Finally, using your risk profile to build your portfolio can reduce the stress that’s part and parcel of investing. A portfolio for a more risk-averse investor should help to mitigate against losses and avoid the knee-jerk sale of investments if there’s a temporary dip in price.

What are the options for portfolio allocation?

Risk tolerance is the key driver of asset allocation, with cash considered the lowest-risk investment, followed by bonds and equities.

The chart below shows how asset allocation may vary by risk profile, with cautious investors typically choosing to invest more in bonds and cash, relative to equities:

Bonds are a form of debt issued by companies and governments, generally with a fixed rate of interest. As a result, they are typically seen as a ‘safer’, less volatile alternative to equities, as we explain in our guide to investing in bonds.

However, risk is always relative and bonds are not a risk-free investment as their price also fluctuates. Indeed, bond markets suffered their worst performance in several decades in 2022, with a 30% fall in the value of global bonds as investors took fright at interest rate hikes.

Certain equity sectors are also considered to be higher risk than others due to their volatility, economic sensitivity and market conditions. Examples of higher-risk sectors include emerging markets, small-caps, biotechnology, pharmaceuticals and commodities

How might a portfolio vary by risk profile?

We asked our three experts to provide some thoughts on tailoring an investment portfolio to different risk profiles.

Kate Townsend, investment analyst at IBOSS, comments: “No matter the level of risk an investor is willing to take, the number one focus should be diversification. Diversification across asset classes, regions and style should provide a level of protection in times of market instability. 

“The key is not to hold too much of any one thing, whether that be developed over emerging markets, growth over value, large-cap over smaller-cap or even equities over cash.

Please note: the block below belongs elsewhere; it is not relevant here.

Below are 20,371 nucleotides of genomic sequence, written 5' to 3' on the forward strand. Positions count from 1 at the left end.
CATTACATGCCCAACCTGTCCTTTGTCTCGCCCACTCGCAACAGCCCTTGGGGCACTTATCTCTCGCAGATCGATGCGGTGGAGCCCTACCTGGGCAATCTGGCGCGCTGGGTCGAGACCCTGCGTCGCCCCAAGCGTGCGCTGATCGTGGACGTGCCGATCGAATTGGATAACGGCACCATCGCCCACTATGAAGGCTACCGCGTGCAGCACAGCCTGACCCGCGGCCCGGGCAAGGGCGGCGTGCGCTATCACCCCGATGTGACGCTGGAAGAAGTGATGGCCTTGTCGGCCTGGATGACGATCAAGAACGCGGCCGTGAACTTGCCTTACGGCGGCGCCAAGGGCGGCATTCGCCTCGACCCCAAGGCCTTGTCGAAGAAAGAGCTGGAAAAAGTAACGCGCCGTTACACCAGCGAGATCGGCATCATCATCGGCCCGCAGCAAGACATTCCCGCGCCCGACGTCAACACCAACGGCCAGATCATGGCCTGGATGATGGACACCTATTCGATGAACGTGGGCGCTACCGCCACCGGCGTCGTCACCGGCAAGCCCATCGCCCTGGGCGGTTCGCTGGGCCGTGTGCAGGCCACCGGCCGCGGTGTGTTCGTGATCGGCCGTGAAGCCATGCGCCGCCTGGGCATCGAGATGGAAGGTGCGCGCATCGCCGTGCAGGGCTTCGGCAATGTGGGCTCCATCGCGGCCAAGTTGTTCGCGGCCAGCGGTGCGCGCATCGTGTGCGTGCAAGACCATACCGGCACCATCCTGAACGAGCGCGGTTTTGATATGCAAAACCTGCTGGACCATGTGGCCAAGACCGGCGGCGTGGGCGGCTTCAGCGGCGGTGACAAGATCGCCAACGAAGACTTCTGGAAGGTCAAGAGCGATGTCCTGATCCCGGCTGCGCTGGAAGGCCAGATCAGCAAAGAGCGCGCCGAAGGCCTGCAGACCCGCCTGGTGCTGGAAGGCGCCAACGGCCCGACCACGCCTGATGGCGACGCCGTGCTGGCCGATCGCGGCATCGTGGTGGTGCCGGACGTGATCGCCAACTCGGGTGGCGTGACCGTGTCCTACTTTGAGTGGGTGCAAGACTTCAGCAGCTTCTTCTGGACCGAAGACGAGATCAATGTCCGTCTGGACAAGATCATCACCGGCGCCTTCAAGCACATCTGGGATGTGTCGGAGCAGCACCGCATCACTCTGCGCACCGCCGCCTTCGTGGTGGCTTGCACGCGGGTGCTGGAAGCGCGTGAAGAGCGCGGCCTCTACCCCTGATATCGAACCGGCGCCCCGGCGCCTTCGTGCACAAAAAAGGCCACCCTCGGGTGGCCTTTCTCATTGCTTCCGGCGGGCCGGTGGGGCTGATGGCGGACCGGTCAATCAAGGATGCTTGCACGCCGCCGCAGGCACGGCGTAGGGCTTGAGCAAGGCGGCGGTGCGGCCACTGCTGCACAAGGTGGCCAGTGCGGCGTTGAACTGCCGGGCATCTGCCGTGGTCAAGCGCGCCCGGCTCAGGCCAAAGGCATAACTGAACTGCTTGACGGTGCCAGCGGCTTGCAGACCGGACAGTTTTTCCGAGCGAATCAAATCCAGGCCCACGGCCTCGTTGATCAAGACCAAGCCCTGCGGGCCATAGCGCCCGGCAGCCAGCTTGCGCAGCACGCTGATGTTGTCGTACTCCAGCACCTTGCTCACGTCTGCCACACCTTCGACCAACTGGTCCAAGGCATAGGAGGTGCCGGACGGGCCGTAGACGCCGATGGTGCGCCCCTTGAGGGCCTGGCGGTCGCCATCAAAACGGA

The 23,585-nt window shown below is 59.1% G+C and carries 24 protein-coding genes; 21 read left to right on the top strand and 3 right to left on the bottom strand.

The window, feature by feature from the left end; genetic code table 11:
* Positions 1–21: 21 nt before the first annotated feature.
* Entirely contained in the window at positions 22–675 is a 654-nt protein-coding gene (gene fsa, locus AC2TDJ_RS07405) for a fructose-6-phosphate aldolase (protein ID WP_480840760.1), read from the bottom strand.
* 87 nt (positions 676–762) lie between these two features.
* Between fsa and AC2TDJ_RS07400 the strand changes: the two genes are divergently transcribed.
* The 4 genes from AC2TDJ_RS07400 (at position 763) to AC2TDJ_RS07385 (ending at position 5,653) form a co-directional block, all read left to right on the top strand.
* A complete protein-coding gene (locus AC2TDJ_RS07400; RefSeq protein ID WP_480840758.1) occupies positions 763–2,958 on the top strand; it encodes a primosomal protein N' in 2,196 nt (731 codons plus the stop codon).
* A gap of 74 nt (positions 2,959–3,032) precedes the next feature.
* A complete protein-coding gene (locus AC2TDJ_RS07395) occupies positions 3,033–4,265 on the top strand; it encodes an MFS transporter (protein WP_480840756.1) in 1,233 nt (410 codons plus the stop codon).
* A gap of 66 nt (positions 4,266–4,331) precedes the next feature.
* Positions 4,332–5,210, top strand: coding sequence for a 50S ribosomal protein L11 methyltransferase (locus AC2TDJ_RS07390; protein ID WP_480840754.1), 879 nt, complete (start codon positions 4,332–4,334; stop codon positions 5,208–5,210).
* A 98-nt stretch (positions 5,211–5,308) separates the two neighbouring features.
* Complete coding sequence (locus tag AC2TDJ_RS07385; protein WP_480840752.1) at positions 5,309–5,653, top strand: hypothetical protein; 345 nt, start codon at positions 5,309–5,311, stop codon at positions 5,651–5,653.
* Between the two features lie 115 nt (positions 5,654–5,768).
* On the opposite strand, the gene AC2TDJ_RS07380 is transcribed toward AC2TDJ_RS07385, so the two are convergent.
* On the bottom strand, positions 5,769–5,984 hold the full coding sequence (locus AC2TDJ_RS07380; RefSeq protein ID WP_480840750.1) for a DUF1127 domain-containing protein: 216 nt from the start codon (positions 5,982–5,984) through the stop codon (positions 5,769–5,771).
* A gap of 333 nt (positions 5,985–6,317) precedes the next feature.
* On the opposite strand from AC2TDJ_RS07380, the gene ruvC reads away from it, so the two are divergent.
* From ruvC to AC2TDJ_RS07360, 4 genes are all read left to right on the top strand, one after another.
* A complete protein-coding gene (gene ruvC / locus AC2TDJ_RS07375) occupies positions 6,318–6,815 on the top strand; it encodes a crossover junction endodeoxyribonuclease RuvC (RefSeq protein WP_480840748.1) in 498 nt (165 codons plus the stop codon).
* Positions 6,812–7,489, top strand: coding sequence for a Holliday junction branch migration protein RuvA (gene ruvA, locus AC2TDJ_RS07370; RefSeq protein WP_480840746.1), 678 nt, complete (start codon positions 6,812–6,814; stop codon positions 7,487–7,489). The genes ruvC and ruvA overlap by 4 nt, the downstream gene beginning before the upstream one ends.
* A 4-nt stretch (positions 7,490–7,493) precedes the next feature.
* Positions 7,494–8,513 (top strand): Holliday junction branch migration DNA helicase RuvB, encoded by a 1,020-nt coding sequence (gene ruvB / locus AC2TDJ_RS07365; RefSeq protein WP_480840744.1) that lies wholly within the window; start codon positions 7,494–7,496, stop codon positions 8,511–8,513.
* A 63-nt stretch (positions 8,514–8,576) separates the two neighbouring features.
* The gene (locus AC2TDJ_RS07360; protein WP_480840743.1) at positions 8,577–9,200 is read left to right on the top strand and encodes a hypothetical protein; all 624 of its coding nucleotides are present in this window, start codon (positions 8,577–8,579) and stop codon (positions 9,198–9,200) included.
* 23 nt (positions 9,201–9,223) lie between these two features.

“For lower-risk investors, we suggest taking advantage of the historically higher yields that are available in fixed-income assets and cash accounts. At the higher-risk end, investors shouldn’t forget those areas of equity markets that are good value relative to history, such as the UK & emerging markets.” 

BRI Wealth Management’s Laura Ripley comments: “For lower-risk portfolios, the majority of investments are traditionally in bonds with a small proportion of investments in equities (less than 35%) to drive some growth. 

“This would typically be investments in larger companies, with very little exposure to medium and small-sized companies, and avoiding more volatile areas such as emerging markets. 

“For higher-risk portfolios, the majority of investments are traditionally in equities (possibly up to 100% for the very highest risk portfolio) to maximise growth opportunities, including more niche geographic regions and different market caps. 

“Currently even the highest-risk portfolios would likely contain some bond exposure which look attractive as we approach peak [interest] rates.”

Max Sullivan, chartered financial adviser at Kingswood Group, also points to a higher proportion of fixed-income investments (such as bonds and cash) for a lower-risk portfolio, as well as a focus on defensive sectors, developed markets and large-cap, well-established companies. 

For a higher-risk portfolio, he highlights a higher proportion of equities, including growth stocks, small-caps and emerging markets and the technology and healthcare sectors. He also points to the option of emerging and frontier markets, as well as alternative assets such as property, hedge funds and venture capital.

If you require help in building an investment portfolio that meets your risk profile, you should seek advice from a financial advisor. Another option is using a robo-advisor that offers a hybrid option to financial advice, creating an automated portfolio based on your risk profile.

For more confident investors, it’s also worth taking the time to choose your trading platform as fees can vary significantly. We’ve compared fees, amongst other criteria, in our pick of the best trading platforms, ISA providers and SIPP providers.